Check out this CBC backgrounder on Zaccardelli.

And all this puts to mind the firing of diligent whistle-blower Shiv Chopra at Health Canada. He exposed the dangers of Monsanto's BGHT and was rewarded by being harrassed and driven from his job. Who is really controlling these "Mandarins"?

I'll say one thing for the USians, ... their political system is more compromised than ours is, but we don't have 1/10th the internet focus on the machinations of our political system that they do.

Wednesday, March 28, 2007

The Prosecutors Scandal is a Big Deal

Just thought that I'd mention that I think the prosecutors scandal being uncovered in the United States is a big deal and it might very well signal the end of the bush II regime.

As Glenn Greenwald is trying to explain to the absolutely ridiculous Washington punditocracy, using the Justice Department as a partisan weapon against one's enemies (including using it as a tool for voter suppression), and preventing said Justice Department from prosecuting the extreme corruption of one's partisan allies, ... and lying about all of this under oath to Congress, ... is a big deal.

In the Greenwald link, there's some discussion about these Washington media stars groundlessly claiming that "the American People" don't want an investigation of this. To their great good credit, the vast majority of Americans do want this obscenity investigated. Just like the vast majority of them want out of Iraq. And for the record, the majority of that nation was always smart enough to reject bush II. ("Consent of the governed" indeed!)

And this appears to be big. HUGE. Because it's all coming out at once. The bush II regime has never been that smart. Cheney and Rumsfeld and Rove were never particularly prescient about anything in the past, ... except about how to insinuate themselves into the system to positions so powerful that they were able to prevent inquiries into their own corruption and incompetence.

But as the leaders, left to forumalate actual policy, and with no one to watch them and curb their excessess, they have produced one atrocity after another. And with a Republican Congress there was nothing to stop them from one obvious crime after another. That's all over now. There is going to be Legislative oversight, and Legislative investigation of this latest scandal, and their crude paw-prints are all over the place.

Whitehouse Press Secretary Tony Snow has babbled on at least a couple of occassions that bush II/the Executive Branch didn't have to turn over anything to Congress. That's false. bush II will have to turn over everything that Congress asks for. And that will be that.

I wonder, ... there is no two-thirds Democratic majority in the Senate. But mighten't ordinary Americans be able to initiate lawsuits against the members of this criminal regime after their term of office expires? Is the legislative path the only route to criminal prosecution of politicians?

Tuesday, March 27, 2007

Loyalty Oaths and Litmus Tests

A recent guest has been claiming that Leftists hate "the troops" because we want to see the Geneva Conventions respected. As proof of the hatred for "the troops" [in quotations because jingoists use the term in a thoughtless, knee-jerk fashion] felt by the NDP and the Liberal Party of Canada, my guest refers to the "fact" that all they want to talk about are possible abuses of prisoners in Afghanistan, and not at all about the conditions that "the troops" have to live and work under.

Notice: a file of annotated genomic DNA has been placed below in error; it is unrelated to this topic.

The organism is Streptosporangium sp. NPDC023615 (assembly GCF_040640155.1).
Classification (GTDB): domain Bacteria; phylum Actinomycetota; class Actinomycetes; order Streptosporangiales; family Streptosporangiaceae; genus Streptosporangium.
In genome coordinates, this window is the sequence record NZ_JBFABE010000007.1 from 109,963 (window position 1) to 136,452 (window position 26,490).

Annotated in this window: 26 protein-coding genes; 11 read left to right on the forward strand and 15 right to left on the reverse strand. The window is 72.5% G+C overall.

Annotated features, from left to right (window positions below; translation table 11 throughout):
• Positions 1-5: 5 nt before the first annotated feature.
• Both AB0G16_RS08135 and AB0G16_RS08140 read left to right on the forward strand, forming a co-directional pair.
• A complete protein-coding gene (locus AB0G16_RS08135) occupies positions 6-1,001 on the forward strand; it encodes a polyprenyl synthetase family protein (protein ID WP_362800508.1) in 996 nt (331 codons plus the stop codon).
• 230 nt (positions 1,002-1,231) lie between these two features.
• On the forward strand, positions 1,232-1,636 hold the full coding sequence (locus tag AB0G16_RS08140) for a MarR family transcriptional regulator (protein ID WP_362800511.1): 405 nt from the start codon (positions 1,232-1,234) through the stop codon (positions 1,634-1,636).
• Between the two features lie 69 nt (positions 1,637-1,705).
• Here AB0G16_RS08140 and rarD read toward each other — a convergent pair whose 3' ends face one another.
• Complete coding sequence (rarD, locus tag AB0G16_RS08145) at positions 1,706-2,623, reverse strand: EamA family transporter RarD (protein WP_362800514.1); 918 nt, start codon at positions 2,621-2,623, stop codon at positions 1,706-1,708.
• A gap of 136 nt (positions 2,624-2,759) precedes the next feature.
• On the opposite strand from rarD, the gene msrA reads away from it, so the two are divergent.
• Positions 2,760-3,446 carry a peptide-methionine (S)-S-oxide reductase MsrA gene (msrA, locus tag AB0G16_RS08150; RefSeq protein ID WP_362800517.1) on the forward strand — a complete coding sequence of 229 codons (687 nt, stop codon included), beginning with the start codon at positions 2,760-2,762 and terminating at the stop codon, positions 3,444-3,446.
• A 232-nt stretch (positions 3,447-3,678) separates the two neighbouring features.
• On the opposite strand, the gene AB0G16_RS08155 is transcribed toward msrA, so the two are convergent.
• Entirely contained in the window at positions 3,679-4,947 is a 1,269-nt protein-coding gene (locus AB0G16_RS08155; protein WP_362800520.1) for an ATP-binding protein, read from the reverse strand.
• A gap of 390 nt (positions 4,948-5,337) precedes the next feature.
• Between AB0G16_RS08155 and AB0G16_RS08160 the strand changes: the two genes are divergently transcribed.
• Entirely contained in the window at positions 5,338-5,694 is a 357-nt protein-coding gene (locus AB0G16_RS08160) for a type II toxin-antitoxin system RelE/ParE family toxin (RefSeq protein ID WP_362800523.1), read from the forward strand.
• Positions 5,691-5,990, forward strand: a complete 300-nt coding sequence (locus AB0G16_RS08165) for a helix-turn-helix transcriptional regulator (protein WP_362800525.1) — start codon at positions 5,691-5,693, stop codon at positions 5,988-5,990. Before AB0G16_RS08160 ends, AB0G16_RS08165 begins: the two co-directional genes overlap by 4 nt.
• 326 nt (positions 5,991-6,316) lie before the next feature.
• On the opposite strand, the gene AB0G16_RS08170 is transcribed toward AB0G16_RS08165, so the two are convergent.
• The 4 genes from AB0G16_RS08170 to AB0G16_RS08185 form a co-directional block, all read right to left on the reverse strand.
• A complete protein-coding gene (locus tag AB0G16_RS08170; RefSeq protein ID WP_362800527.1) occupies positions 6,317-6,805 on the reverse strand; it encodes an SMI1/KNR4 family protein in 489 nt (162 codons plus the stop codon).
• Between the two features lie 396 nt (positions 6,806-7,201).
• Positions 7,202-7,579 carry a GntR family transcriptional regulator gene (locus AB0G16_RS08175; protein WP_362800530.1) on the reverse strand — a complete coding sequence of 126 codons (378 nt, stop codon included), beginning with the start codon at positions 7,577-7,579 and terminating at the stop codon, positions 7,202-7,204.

I'm not going to get into a stupid pissing contest about which side "supports the troops" more. I'm not going to get into that nonsensical framing of issues whereby contrary opinions are regarded as treasonous, where questioning of foreign policy becomes shitting all over "the troops."

Just to refute the claim that all (in this case) the NDP and the Liberals have never concerned themselves with our soldiers other than to condemn them for alleged abuses in Afghanistan, I provide this statement from the House of Commons:

There are tremendous problems in our country for veterans and their families, not just for the veterans of World War I, World War II, Korea, the gulf war and Afghanistan, but also for our modern day veterans, those who served during peacekeeping times and the cold war. An awful lot of them, almost 4,000 to be exact, have a problem with what is called the SISIP deduction. This was something that we in the NDP had in our veterans first motion, which was adopted by the three opposition parties in the House of Commons. Unfortunately, the Conservatives voted against it at that time.

We should remember what the Prime Minister said when he was in opposition. He said that when motions are passed by the House of Commons, that should bring the direction from government to the forefront. Unfortunately, not only did the Conservatives vote against our motion, but the budget completely ignored that aspect of the motion. When there is a $14.2 billion surplus and they are not going to help disabled veterans now, when do they plan on doing it?

There is a gentlemen in my riding by the name of Mr. Dennis Manuge, who has just started a class action lawsuit with a legal team, and with members of that lawsuit right across this country, to fight the government over the SISIP deduction. Many of our injured soldiers are now facing the choice of losing their homes and equity and being
forced into rental accommodations that, in some cases, are of a poorer standard.
These are people who volunteered to serve their country and unfortunately were
injured in the line of duty. What is being said to them? They are being told
that maybe we will get around to thinking about helping them.